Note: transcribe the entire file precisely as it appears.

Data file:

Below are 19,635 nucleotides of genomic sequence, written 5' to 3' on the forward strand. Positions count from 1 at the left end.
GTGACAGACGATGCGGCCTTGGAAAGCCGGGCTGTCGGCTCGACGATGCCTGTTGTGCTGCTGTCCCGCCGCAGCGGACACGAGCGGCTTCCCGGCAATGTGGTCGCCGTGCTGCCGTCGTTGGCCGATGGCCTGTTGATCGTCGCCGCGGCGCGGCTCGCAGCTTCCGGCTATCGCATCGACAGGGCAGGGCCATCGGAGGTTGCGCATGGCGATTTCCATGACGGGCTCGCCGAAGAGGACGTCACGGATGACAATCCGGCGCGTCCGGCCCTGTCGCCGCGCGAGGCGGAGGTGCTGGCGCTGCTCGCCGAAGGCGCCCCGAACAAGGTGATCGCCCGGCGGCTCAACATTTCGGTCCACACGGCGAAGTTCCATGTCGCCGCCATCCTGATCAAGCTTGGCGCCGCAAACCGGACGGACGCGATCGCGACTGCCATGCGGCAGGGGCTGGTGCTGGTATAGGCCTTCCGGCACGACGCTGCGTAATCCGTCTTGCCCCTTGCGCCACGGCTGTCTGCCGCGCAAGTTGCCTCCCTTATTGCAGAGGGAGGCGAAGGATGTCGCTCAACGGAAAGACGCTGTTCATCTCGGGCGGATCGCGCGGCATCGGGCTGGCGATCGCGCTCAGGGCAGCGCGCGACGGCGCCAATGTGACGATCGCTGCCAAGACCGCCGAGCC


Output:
Below are 19,635 nucleotides of genomic sequence, written 5' to 3' on the forward strand. Positions count from 1 at the left end.
GTGACAGACGATGCGGCCTTGGAAAGCCGGGCTGTCGGCTCGACGATGCCTGTTGTGCTGCTGTCCCGCCGCAGCGGACACGAGCGGCTTCCCGGCAATGTGGTCGCCGTGCTGCCGTCGTTGGCCGATGGCCTGTTGATCGTCGCCGCGGCGCGGCTCGCAGCTTCCGGCTATCGCATCGACAGGGCAGGGCCATCGGAGGTTGCGCATGGCGATTTCCATGACGGGCTCGCCGAAGAGGACGTCACGGATGACAATCCGGCGCGTCCGGCCCTGTCGCCGCGCGAGGCGGAGGTGCTGGCGCTGCTCGCCGAAGGCGCCCCGAACAAGGTGATCGCCCGGCGGCTCAACATTTCGGTCCACACGGCGAAGTTCCATGTCGCCGCCATCCTGATCAAGCTTGGCGCCGCAAACCGGACGGACGCGATCGCGACTGCCATGCGGCAGGGGCTGGTGCTGGTATAGGCCTTCCGGCACGACGCTGCGTAATCCGTCTTGCCCCTTGCGCCACGGCTGTCTGCCGCGCAAGTTGCCTCCCTTATTGCAGAGGGAGGCGAAGGATGTCGCTCAACGGAAAGACGCTGTTCATCTCGGGCGGATCGCGCGGCATCGGGCTGGCGATCGCGCTCAGGGCAGCGCGCGACGGCGCCAATGTGACGATCGCTGCCAAGACCGCCGAGCC